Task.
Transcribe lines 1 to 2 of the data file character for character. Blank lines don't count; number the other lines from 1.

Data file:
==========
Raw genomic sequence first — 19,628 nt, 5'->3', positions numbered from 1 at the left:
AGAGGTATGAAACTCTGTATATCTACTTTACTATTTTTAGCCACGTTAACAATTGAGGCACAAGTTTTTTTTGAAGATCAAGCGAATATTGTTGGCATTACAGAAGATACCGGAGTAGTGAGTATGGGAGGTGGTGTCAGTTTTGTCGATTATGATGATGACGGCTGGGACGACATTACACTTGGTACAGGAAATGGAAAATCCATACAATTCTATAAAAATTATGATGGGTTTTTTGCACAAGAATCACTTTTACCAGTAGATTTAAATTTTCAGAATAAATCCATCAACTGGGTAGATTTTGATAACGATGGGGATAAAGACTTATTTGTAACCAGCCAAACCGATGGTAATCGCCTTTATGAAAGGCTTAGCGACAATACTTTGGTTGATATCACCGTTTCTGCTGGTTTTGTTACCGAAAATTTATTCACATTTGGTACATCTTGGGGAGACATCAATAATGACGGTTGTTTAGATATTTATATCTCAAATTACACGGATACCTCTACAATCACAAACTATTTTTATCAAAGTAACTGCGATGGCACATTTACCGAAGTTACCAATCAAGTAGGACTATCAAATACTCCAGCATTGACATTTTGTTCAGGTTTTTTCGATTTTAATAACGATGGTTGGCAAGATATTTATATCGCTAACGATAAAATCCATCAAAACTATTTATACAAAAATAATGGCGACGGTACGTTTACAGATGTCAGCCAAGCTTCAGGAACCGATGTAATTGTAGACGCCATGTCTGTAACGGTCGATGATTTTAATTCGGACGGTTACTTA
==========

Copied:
Raw genomic sequence first — 19,628 nt, 5'->3', positions numbered from 1 at the left:
AGAGGTATGAAACTCTGTATATCTACTTTACTATTTTTAGCCACGTTAACAATTGAGGCACAAGTTTTTTTTGAAGATCAAGCGAATATTGTTGGCATTACAGAAGATACCGGAGTAGTGAGTATGGGAGGTGGTGTCAGTTTTGTCGATTATGATGATGACGGCTGGGACGACATTACACTTGGTACAGGAAATGGAAAATCCATACAATTCTATAAAAATTATGATGGGTTTTTTGCACAAGAATCACTTTTACCAGTAGATTTAAATTTTCAGAATAAATCCATCAACTGGGTAGATTTTGATAACGATGGGGATAAAGACTTATTTGTAACCAGCCAAACCGATGGTAATCGCCTTTATGAAAGGCTTAGCGACAATACTTTGGTTGATATCACCGTTTCTGCTGGTTTTGTTACCGAAAATTTATTCACATTTGGTACATCTTGGGGAGACATCAATAATGACGGTTGTTTAGATATTTATATCTCAAATTACACGGATACCTCTACAATCACAAACTATTTTTATCAAAGTAACTGCGATGGCACATTTACCGAAGTTACCAATCAAGTAGGACTATCAAATACTCCAGCATTGACATTTTGTTCAGGTTTTTTCGATTTTAATAACGATGGTTGGCAAGATATTTATATCGCTAACGATAAAATCCATCAAAACTATTTATACAAAAATAATGGCGACGGTACGTTTACAGATGTCAGCCAAGCTTCAGGAACCGATGTAATTGTAGACGCCATGTCTGTAACGGTCGATGATTTTAATTCGGACGGTTACTTA